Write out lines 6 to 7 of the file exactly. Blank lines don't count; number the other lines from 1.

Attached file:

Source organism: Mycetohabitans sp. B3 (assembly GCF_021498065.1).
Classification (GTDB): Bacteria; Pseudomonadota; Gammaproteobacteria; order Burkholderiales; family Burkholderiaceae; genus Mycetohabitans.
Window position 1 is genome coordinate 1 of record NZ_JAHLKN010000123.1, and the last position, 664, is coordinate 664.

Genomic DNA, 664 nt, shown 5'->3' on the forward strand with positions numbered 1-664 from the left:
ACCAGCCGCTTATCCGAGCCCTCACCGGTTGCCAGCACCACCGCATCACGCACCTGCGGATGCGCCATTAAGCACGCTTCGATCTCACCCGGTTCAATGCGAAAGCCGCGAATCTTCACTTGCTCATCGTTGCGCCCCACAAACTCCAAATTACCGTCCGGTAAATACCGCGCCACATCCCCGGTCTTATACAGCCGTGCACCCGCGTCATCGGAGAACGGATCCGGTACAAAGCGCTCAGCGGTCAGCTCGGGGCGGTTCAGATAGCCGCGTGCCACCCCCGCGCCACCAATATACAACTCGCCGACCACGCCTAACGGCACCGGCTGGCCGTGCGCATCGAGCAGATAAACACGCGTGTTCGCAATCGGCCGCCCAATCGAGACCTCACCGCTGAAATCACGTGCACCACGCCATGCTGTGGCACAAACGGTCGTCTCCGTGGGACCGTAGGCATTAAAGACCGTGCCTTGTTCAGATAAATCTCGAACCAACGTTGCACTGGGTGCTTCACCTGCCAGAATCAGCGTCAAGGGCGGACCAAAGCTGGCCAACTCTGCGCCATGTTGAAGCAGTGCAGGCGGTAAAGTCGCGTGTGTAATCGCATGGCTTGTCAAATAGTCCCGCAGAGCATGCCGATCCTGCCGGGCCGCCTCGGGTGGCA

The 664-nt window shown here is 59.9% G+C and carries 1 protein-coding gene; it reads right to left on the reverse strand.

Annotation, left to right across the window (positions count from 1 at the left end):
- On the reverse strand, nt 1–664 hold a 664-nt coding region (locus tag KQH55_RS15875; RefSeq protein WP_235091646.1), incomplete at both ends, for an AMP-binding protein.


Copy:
The 664-nt window shown here is 59.9% G+C and carries 1 protein-coding gene; it reads right to left on the reverse strand.

Annotation, left to right across the window (positions count from 1 at the left end):